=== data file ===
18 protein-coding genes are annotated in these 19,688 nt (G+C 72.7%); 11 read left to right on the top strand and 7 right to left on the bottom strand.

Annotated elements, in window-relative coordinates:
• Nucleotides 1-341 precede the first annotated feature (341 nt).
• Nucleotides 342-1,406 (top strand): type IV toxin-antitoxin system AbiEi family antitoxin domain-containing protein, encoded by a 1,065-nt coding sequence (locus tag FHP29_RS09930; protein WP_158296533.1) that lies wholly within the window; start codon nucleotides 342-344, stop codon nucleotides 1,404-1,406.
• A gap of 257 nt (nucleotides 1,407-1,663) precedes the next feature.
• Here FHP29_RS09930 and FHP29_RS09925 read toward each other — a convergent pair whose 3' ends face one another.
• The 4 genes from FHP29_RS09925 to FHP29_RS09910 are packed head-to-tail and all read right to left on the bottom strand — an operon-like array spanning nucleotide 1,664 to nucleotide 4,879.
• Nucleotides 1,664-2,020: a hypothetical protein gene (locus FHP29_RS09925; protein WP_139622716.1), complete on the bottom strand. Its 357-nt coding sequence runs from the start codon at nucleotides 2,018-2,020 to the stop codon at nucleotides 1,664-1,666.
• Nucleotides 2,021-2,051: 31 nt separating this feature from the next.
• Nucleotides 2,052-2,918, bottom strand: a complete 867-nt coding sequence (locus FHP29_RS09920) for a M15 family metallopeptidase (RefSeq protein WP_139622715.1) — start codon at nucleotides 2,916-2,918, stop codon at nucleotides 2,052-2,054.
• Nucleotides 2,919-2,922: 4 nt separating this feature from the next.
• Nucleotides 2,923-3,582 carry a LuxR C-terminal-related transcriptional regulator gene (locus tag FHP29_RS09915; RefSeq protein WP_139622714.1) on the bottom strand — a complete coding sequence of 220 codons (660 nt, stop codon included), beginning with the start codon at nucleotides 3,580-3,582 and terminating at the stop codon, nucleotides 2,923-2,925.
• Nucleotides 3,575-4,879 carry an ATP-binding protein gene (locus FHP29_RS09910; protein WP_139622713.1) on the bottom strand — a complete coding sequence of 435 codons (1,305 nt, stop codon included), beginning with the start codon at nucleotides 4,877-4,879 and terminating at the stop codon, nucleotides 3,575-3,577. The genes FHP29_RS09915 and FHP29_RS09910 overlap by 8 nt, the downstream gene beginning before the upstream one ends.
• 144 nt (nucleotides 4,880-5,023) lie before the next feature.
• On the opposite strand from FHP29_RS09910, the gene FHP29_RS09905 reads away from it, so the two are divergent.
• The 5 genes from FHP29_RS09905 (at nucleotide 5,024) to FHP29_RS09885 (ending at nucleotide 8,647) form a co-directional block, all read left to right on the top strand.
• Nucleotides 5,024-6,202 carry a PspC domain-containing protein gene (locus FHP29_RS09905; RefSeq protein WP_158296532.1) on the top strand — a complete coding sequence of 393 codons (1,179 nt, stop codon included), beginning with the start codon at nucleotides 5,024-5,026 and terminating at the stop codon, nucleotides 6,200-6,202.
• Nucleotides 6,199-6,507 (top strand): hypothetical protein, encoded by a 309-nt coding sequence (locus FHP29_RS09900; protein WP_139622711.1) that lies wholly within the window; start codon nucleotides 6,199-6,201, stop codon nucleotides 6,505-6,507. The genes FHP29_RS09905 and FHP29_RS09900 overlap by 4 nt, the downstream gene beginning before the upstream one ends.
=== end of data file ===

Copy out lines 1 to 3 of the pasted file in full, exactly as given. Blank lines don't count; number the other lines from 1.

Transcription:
18 protein-coding genes are annotated in these 19,688 nt (G+C 72.7%); 11 read left to right on the top strand and 7 right to left on the bottom strand.

Annotated elements, in window-relative coordinates:
• Nucleotides 1-341 precede the first annotated feature (341 nt).